Politics & Government

Legislature cuts $92 million in budget

TOPEKA — The House and Senate on Thursday agreed to cut $92 million in spending by the end of June in an attempt to balance the current fiscal year's budget, but few legislators think their agreement will be the last word on cuts.

Among other things, the bill legislators sent to Gov. Mark Parkinson would cut salaries for elected state officials — including him — by 5 percent, and reduce the amount each legislator can spend on mailings to constituents.

"I think we all need to help out," said Sen. Les Donovan, R-Wichita.

Parkinson said passage of the 2010 budget bill was "encouraging" but sounded a word of caution as legislators start work on the larger task of closing a projected $416 million deficit in the 2011 budget.

"I expect all ideas to be on the table for responsibly balancing the budget," Parkinson said in a statement. "However, I reiterate that after already cutting a billion dollars from the state budget, there is not $400 million left that we can responsibly cut, especially from our schools, public safety programs and aid to the elderly and disabled."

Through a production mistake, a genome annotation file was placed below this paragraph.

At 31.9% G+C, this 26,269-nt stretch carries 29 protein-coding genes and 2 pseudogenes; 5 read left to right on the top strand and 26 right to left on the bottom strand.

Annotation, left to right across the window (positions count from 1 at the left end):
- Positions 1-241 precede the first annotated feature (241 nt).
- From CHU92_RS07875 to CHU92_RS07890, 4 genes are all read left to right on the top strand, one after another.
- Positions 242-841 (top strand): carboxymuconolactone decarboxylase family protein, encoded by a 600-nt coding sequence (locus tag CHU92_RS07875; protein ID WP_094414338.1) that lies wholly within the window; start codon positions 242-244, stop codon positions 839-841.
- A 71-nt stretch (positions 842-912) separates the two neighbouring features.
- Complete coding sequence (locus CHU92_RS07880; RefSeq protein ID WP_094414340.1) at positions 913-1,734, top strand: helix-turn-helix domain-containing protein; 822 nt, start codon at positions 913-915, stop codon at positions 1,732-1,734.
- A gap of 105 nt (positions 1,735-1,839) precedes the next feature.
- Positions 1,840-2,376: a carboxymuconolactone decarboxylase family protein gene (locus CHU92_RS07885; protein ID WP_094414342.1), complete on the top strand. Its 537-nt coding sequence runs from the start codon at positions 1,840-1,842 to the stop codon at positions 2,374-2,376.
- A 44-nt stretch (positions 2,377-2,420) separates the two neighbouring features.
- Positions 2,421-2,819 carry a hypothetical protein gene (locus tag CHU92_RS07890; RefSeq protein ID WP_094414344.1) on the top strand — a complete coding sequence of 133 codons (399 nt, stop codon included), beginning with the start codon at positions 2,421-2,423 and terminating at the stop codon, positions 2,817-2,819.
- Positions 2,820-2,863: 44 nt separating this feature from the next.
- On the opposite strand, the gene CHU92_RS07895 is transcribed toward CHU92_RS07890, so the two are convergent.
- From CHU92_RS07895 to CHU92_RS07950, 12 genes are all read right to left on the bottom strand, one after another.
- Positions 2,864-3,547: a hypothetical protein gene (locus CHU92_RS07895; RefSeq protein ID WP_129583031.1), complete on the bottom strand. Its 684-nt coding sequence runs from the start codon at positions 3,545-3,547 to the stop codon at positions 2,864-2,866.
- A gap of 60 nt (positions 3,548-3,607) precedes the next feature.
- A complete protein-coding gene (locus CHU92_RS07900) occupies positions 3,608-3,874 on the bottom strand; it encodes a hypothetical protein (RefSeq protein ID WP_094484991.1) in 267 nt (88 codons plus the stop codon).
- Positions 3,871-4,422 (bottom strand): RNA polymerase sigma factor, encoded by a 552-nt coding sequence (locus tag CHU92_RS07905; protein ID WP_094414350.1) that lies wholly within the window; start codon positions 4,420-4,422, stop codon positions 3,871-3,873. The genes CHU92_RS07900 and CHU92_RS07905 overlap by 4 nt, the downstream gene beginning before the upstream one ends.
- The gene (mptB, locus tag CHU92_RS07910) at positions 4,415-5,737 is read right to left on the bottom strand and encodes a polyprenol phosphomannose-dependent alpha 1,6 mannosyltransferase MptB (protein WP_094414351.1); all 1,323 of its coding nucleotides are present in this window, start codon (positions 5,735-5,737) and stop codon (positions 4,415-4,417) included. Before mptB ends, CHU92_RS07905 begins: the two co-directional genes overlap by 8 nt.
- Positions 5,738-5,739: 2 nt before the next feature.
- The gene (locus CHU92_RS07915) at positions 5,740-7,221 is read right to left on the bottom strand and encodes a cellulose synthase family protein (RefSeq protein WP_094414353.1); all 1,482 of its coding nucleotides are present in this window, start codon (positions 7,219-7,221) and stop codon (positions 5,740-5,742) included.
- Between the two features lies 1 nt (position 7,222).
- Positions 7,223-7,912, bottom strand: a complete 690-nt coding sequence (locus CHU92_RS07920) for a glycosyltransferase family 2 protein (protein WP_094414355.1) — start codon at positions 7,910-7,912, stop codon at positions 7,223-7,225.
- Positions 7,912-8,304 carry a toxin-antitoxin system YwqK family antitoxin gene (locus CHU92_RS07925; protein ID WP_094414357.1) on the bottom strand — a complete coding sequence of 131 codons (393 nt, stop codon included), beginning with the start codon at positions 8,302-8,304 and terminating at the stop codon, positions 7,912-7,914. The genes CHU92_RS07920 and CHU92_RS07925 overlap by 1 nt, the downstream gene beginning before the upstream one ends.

Thursday's agreement would balance the budget, as outlined by the official revenue estimate for tax collections issued in November. However, revenue collection dipped another $39 million below that estimate and absent revenue growth, legislators will be required to get the state back to zero on June 30.

Legislators will learn more in April how much revenue they have available for the 2011 budget when economists make their next estimate.

"I think there are more adjustments that must occur to the current year budget. More cuts are in store," said House Appropriations Committee Chairman Kevin Yoder, R-Overland Park, who negotiated the budget bill sent to the governor.

The bill also includes $5 million more for the judicial branch in hopes of avoiding closure of district courts for several days because of a lack of funds.

Senate Ways and Means Committee Chairman Jay Emler, R-Lindsborg, said court officials think the additional funds will prevent furloughs, "but that remains to be seen."

Emler said if more spending reductions are necessary that they may be included in the 2011 budget, which is still several weeks from being completed.